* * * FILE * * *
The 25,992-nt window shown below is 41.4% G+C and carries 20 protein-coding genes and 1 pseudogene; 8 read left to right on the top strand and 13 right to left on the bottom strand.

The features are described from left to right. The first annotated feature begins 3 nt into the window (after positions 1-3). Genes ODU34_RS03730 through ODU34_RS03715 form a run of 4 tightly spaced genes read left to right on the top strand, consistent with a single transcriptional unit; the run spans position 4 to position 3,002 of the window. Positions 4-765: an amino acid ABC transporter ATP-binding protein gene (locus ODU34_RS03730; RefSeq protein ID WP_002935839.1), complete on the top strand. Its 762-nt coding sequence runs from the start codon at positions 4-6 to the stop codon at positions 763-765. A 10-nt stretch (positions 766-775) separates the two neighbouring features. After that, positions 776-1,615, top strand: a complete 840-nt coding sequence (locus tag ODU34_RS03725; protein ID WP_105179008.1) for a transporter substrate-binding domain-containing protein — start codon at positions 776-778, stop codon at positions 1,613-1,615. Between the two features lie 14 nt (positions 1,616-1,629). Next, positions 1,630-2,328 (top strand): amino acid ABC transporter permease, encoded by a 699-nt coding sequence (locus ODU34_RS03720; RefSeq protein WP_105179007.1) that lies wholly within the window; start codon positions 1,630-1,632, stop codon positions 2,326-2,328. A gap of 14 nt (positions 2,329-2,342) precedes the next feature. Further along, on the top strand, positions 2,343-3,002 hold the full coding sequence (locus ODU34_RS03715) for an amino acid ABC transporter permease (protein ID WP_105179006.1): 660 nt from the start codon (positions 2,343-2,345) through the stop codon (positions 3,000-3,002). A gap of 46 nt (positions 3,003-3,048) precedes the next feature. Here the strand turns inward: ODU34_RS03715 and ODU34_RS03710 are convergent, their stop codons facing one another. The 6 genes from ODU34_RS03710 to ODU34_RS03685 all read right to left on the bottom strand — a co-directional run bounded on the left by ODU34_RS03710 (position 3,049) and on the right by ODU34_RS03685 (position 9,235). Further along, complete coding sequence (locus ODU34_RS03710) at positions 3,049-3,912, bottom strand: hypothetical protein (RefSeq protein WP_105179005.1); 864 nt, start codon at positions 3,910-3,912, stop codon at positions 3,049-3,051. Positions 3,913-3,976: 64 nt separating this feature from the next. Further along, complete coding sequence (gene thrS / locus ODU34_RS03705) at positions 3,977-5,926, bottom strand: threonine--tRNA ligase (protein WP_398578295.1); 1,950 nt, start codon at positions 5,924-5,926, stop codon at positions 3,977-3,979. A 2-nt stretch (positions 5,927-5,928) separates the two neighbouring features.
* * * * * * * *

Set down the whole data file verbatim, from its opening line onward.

The 25,992-nt window shown below is 41.4% G+C and carries 20 protein-coding genes and 1 pseudogene; 8 read left to right on the top strand and 13 right to left on the bottom strand.

The features are described from left to right. The first annotated feature begins 3 nt into the window (after positions 1-3). Genes ODU34_RS03730 through ODU34_RS03715 form a run of 4 tightly spaced genes read left to right on the top strand, consistent with a single transcriptional unit; the run spans position 4 to position 3,002 of the window. Positions 4-765: an amino acid ABC transporter ATP-binding protein gene (locus ODU34_RS03730; RefSeq protein ID WP_002935839.1), complete on the top strand. Its 762-nt coding sequence runs from the start codon at positions 4-6 to the stop codon at positions 763-765. A 10-nt stretch (positions 766-775) separates the two neighbouring features. After that, positions 776-1,615, top strand: a complete 840-nt coding sequence (locus tag ODU34_RS03725; protein ID WP_105179008.1) for a transporter substrate-binding domain-containing protein — start codon at positions 776-778, stop codon at positions 1,613-1,615. Between the two features lie 14 nt (positions 1,616-1,629). Next, positions 1,630-2,328 (top strand): amino acid ABC transporter permease, encoded by a 699-nt coding sequence (locus ODU34_RS03720; RefSeq protein WP_105179007.1) that lies wholly within the window; start codon positions 1,630-1,632, stop codon positions 2,326-2,328. A gap of 14 nt (positions 2,329-2,342) precedes the next feature. Further along, on the top strand, positions 2,343-3,002 hold the full coding sequence (locus ODU34_RS03715) for an amino acid ABC transporter permease (protein ID WP_105179006.1): 660 nt from the start codon (positions 2,343-2,345) through the stop codon (positions 3,000-3,002). A gap of 46 nt (positions 3,003-3,048) precedes the next feature. Here the strand turns inward: ODU34_RS03715 and ODU34_RS03710 are convergent, their stop codons facing one another. The 6 genes from ODU34_RS03710 to ODU34_RS03685 all read right to left on the bottom strand — a co-directional run bounded on the left by ODU34_RS03710 (position 3,049) and on the right by ODU34_RS03685 (position 9,235). Further along, complete coding sequence (locus ODU34_RS03710) at positions 3,049-3,912, bottom strand: hypothetical protein (RefSeq protein WP_105179005.1); 864 nt, start codon at positions 3,910-3,912, stop codon at positions 3,049-3,051. Positions 3,913-3,976: 64 nt separating this feature from the next. Further along, complete coding sequence (gene thrS / locus ODU34_RS03705) at positions 3,977-5,926, bottom strand: threonine--tRNA ligase (protein WP_398578295.1); 1,950 nt, start codon at positions 5,924-5,926, stop codon at positions 3,977-3,979. A 2-nt stretch (positions 5,927-5,928) separates the two neighbouring features.